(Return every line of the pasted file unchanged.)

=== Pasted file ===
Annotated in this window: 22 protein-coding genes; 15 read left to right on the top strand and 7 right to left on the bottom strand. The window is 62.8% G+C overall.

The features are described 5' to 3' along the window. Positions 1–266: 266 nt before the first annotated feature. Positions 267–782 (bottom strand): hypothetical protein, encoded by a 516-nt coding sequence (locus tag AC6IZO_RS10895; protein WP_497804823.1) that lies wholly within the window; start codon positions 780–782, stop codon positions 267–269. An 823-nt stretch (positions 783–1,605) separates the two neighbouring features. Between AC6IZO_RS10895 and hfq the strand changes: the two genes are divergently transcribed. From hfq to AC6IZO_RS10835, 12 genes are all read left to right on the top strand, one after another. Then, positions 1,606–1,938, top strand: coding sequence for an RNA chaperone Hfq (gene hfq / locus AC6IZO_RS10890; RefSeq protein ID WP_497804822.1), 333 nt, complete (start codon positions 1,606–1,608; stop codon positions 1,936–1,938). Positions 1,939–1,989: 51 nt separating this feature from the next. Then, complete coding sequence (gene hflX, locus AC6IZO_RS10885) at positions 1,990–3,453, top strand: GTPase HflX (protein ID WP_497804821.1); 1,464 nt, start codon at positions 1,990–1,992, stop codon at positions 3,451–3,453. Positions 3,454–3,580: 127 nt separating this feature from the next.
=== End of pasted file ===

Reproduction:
Annotated in this window: 22 protein-coding genes; 15 read left to right on the top strand and 7 right to left on the bottom strand. The window is 62.8% G+C overall.

The features are described 5' to 3' along the window. Positions 1–266: 266 nt before the first annotated feature. Positions 267–782 (bottom strand): hypothetical protein, encoded by a 516-nt coding sequence (locus tag AC6IZO_RS10895; protein WP_497804823.1) that lies wholly within the window; start codon positions 780–782, stop codon positions 267–269. An 823-nt stretch (positions 783–1,605) separates the two neighbouring features. Between AC6IZO_RS10895 and hfq the strand changes: the two genes are divergently transcribed. From hfq to AC6IZO_RS10835, 12 genes are all read left to right on the top strand, one after another. Then, positions 1,606–1,938, top strand: coding sequence for an RNA chaperone Hfq (gene hfq / locus AC6IZO_RS10890; RefSeq protein ID WP_497804822.1), 333 nt, complete (start codon positions 1,606–1,608; stop codon positions 1,936–1,938). Positions 1,939–1,989: 51 nt separating this feature from the next. Then, complete coding sequence (gene hflX, locus AC6IZO_RS10885) at positions 1,990–3,453, top strand: GTPase HflX (protein ID WP_497804821.1); 1,464 nt, start codon at positions 1,990–1,992, stop codon at positions 3,451–3,453. Positions 3,454–3,580: 127 nt separating this feature from the next.